There are at least five reasons why we ought to reconsider the traditional (women ought to show submission to men in church gatherings) reading of 1 Corinthians 11:2-16, and these are Lucy Peppiatt’s five:
- The “spectacular array of contradictory commentary” on these verses should at least make us think we have not yet found a reasonable solution.
- The rhetorical readings of the passage, readings that genuinely resolve the tensions in the passage and with big themes in Paul’s letters, have not been refuted. They’ve most been ignored. Here she refers to Thomas Shoemaker, Alan Padgett, and Jose Vadakkedom.
- The historical reconstructions of what was at work behind the women wearing veils theory are far from convincing. Which, she asks in a telling way, is more credible? Women acting totally out of line and out of character or males emerging out of a misogynist culture acting misogynistically in church settings?
- The whole shame and honor “respect” Paul — according to traditional readings — wants to keep in tact goes against Paul’s constant rebutting of acting in a ways that bring honor. Put differently, asking Paul here to be pushing the honor categories of the Roman world asks Paul to act against his own teaching.
- Paul’s big theme of radical equality in Christ (Gal 3:28; Col 3:11) is mocked by radical inequality if the traditional reading of 1 Cor 11:2-16 is right.
Lucy Peppiatt, in Women and Worship at Corinth, is right on each of these tension points. The passage has not been explained adequately by those who think each of the words in our passage stems from Paul and expresses Paul’s own theology.
The problem at Corinth is a lack of unity in the gatherings. Oneness in Christ needs to be seen in concrete social settings. How they are behaving when it comes to worship, the Lord’s Supper and spiritual gifts mock their unity. The problems in these areas — note this term — is domination by those with more social cache. (This is my term, not Lucy’s.) So, and this is my reflection, one has to wonder if that same kind of domination is not being expressed in 1 Cor 11:2-16. (At least I do.) Paul’s “in Christ” theology, again, is radical and he knows it; we cannot expect him to undo it in 1 Corinthians 11:2-16 by asking the Corinthians to act like the Roman culture all over again. New creation had been unleashed “in Christ” and it was to have radical implications at the social level of fellowship; it was not to be overturned out of respect to the Roman way of life.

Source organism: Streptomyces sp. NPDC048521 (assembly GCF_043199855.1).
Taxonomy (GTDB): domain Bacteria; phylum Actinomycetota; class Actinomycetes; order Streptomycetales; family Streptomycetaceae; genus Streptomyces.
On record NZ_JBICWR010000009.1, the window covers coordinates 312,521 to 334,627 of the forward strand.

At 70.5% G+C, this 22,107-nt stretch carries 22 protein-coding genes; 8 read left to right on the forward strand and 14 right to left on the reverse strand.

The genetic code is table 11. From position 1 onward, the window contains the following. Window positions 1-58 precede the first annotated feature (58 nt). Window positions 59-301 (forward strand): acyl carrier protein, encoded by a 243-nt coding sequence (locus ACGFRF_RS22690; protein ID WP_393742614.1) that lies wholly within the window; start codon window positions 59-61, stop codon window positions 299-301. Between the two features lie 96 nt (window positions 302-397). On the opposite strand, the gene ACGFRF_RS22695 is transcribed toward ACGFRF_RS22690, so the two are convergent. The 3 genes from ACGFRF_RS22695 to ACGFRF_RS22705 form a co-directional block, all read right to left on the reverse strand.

Now to our passage: in short, the problems arise because we want to think 1 Cor 11:2-10 and 11:11-16 are expressing the same theology. A rhetorical reading, one that would have been “performed” well by the lector of this letter (see my post from yesterday), suggests these two sections do not cohere theology but conflict with one another because one is Paul’s response to the other.
Peppiatt, along with Shoemaker, Padget and Vadakkedom, proposes then that Paul interweaves words and views of the Corinthian male dominant crowd (found in the letter from Chloe) with his own responses. Thus, the passage would have been “heard” as Paul’s argument against head coverings, head coverings proposed by males who wanted females to be in submission in the public assembly.
Here is the scenario at work in the community of Christians at Corinth, and here she adapts Ben Witherington III’s scenario:
- Partisanship centered on particular Christian teachers.
- Cultural values of the wealthy that could lead to lawsuits.
- Unequal treatment of the lower status folks at the Lord’s table and dining in pagan temples.
- Hubris with respect to spiritual gifts.
- Disagreements about sexual conduct — inside and outside marriage.
- Disagreements on eschatology, esp the resurrection, and over reigning and glory.
Both Witherington and Peppiatt think — and #1 makes this clear — this is about some dominant males. The problem was well-to-do Gentile males. Bruce Winter, too, thinks there is a pervading masculine culture of dominance at work in Corinth (After Paul).
Peppiatt: Corinth was being dominated by some articulate, gifted males and they implemented some oppressive practices that was unraveling the freedom Paul’s gospel created. They wanted to display their glory, honor and authority on their heads (short hair, bald, etc) and wanted women to reflect their honor by what they wore on their heads. The males, in other words, were worldly in allowing the Roman culture of honor and shame to shape what worship looked like. This, she contends, is superior in explanation than the wild women theory.